Jambhala, Inscribed

ca. 10th century C.E.

Indian Museum, Kolkata

Indian Museum, Kolkata

Jambhala is the Buddhist counterpart of Kubera, the Hindu god of wealth and like him presides over the domain of riches. Like Kubera he seems to have been originally a yaksha. As the bestower of riches he is very popular among the Buddhists. Usually, he is presented as having one face and two hands, the right holding a citron(bijapura)and the left a mongoose(nakula)vomiting jewels. Pots of jewels are also mentioned in connection with such description. The two-armed potbellied figure is seated inlalitasanaon a double petal lotus placed over a high pedestal, which is inscribed in thebhaikshukiscript. The right leg is placed on seven upturned pots pouring out corn. The figure displays thevarada mudraby the right hand and in the left, holds a mongoose vomiting pearls. Two figures ofDhyaniBuddha Akshobhya are placed on either side of the deity. The stele of this eleventh-century sculpture has designed edges and two upturned pots pouring out corn.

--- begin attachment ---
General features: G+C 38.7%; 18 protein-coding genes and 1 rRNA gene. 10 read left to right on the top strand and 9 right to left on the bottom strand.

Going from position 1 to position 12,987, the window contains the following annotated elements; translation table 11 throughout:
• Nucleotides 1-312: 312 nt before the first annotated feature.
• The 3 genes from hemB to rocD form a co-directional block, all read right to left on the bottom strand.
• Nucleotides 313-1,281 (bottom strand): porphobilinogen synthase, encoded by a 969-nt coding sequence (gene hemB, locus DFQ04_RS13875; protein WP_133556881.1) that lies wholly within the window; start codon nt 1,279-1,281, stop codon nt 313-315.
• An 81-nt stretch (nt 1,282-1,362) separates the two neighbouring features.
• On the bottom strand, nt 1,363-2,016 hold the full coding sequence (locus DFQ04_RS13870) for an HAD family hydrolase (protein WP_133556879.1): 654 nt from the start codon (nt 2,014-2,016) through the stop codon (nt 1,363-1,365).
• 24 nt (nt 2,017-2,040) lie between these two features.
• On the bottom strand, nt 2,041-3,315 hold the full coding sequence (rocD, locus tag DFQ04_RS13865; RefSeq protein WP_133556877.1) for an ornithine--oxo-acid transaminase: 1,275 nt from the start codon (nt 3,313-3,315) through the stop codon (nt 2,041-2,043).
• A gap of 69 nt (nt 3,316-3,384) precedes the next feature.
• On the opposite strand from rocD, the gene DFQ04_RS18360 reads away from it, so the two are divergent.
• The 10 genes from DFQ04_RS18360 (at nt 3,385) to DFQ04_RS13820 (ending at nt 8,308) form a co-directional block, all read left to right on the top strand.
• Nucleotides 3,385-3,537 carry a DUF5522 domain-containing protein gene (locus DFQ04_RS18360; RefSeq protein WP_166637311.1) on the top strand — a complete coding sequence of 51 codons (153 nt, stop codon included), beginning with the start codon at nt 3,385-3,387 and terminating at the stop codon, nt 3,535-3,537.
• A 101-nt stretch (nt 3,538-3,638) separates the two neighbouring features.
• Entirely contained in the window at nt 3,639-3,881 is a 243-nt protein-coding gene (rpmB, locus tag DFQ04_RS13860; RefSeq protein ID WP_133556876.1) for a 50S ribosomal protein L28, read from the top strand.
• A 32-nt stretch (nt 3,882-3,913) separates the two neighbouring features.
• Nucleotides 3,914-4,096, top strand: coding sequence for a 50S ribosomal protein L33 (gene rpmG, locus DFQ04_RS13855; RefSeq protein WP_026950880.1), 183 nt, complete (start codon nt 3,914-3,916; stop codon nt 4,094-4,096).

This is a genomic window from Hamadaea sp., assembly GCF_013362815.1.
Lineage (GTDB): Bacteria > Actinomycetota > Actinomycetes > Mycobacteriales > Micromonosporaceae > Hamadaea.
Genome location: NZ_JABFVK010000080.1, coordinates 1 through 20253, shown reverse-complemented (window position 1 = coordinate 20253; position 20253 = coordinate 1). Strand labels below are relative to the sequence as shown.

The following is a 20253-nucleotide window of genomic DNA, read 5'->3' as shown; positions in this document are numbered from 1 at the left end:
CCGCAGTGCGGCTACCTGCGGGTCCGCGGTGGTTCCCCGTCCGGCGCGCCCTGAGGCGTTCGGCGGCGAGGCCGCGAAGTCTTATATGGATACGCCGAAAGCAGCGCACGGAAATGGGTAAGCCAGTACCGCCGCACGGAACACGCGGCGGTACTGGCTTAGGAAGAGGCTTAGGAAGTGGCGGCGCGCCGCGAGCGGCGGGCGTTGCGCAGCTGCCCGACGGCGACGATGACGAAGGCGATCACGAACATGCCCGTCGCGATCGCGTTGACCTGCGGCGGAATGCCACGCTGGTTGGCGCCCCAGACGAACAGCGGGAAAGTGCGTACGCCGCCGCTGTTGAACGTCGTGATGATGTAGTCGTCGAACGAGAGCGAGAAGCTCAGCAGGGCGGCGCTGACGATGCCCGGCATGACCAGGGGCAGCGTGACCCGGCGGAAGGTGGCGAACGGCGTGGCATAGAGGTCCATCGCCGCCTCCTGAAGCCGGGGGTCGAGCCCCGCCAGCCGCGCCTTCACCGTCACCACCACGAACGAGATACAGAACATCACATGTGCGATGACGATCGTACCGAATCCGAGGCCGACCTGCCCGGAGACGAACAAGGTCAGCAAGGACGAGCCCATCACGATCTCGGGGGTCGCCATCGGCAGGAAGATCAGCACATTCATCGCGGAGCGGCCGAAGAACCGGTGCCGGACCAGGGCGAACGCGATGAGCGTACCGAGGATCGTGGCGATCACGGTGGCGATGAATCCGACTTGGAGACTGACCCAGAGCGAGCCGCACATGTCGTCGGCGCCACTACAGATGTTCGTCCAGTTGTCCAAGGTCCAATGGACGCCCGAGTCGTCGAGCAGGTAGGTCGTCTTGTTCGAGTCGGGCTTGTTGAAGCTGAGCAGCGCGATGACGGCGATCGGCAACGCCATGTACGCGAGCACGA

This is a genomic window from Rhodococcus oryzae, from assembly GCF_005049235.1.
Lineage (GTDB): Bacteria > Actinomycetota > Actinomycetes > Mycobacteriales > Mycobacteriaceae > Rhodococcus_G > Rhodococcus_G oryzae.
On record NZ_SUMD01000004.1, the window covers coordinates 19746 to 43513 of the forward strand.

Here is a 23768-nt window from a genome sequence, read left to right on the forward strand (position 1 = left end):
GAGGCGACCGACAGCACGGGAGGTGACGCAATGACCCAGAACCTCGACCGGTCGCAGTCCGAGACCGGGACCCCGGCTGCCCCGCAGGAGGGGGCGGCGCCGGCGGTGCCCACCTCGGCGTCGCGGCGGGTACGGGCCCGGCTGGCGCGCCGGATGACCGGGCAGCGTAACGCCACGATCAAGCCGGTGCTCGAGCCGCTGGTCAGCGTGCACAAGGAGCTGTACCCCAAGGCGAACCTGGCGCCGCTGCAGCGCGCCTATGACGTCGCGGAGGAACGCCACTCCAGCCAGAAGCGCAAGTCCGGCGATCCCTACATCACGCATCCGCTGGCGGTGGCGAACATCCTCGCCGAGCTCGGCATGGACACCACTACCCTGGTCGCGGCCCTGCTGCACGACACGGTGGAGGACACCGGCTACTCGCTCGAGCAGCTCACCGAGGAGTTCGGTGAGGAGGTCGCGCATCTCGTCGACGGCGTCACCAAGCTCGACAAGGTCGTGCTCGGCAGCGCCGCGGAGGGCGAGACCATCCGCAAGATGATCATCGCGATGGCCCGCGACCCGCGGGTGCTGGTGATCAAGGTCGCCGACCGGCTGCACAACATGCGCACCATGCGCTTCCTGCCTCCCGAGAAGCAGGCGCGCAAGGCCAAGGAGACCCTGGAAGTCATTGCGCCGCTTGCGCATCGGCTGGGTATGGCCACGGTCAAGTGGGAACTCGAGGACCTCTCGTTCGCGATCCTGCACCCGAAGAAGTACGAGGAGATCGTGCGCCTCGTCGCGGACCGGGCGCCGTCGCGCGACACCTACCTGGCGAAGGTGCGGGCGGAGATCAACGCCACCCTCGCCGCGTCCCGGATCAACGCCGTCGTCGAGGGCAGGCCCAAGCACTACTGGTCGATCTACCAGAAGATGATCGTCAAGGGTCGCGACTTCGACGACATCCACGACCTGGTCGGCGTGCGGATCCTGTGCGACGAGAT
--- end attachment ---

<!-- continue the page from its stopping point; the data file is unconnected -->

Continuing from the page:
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  • Title: Jambhala, Inscribed
  • Date: ca. 10th century C.E.
  • Location: Indian Museum, Kolkata
  • Physical Dimensions: Basalt, 50.5x25.7x10.2cm.
  • Provenance: Bihar, India.
  • Type: Sclupture


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